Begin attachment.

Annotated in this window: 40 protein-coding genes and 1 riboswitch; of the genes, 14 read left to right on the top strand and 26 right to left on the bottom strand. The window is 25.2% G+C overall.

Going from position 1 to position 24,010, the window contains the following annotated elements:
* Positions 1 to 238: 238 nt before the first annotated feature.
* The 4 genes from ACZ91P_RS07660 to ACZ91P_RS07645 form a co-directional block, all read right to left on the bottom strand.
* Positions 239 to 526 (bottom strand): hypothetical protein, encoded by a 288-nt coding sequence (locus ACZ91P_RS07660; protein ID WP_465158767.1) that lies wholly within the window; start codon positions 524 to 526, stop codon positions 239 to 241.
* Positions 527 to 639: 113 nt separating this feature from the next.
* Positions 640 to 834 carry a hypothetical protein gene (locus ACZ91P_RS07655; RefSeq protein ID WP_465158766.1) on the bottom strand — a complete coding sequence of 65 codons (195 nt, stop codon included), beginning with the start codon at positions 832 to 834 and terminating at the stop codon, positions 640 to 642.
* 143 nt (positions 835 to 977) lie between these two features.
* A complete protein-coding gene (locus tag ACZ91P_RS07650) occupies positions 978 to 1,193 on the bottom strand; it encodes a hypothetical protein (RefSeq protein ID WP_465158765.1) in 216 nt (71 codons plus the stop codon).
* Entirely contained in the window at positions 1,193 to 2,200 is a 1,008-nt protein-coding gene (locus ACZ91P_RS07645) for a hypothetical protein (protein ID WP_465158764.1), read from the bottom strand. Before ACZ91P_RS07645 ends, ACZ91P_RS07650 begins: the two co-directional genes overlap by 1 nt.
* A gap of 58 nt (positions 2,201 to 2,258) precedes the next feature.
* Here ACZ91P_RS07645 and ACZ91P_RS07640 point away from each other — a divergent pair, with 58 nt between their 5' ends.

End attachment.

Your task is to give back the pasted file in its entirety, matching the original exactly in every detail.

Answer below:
Annotated in this window: 40 protein-coding genes and 1 riboswitch; of the genes, 14 read left to right on the top strand and 26 right to left on the bottom strand. The window is 25.2% G+C overall.

Going from position 1 to position 24,010, the window contains the following annotated elements:
* Positions 1 to 238: 238 nt before the first annotated feature.
* The 4 genes from ACZ91P_RS07660 to ACZ91P_RS07645 form a co-directional block, all read right to left on the bottom strand.
* Positions 239 to 526 (bottom strand): hypothetical protein, encoded by a 288-nt coding sequence (locus ACZ91P_RS07660; protein ID WP_465158767.1) that lies wholly within the window; start codon positions 524 to 526, stop codon positions 239 to 241.
* Positions 527 to 639: 113 nt separating this feature from the next.
* Positions 640 to 834 carry a hypothetical protein gene (locus ACZ91P_RS07655; RefSeq protein ID WP_465158766.1) on the bottom strand — a complete coding sequence of 65 codons (195 nt, stop codon included), beginning with the start codon at positions 832 to 834 and terminating at the stop codon, positions 640 to 642.
* 143 nt (positions 835 to 977) lie between these two features.
* A complete protein-coding gene (locus tag ACZ91P_RS07650) occupies positions 978 to 1,193 on the bottom strand; it encodes a hypothetical protein (RefSeq protein ID WP_465158765.1) in 216 nt (71 codons plus the stop codon).
* Entirely contained in the window at positions 1,193 to 2,200 is a 1,008-nt protein-coding gene (locus ACZ91P_RS07645) for a hypothetical protein (protein ID WP_465158764.1), read from the bottom strand. Before ACZ91P_RS07645 ends, ACZ91P_RS07650 begins: the two co-directional genes overlap by 1 nt.
* A gap of 58 nt (positions 2,201 to 2,258) precedes the next feature.
* Here ACZ91P_RS07645 and ACZ91P_RS07640 point away from each other — a divergent pair, with 58 nt between their 5' ends.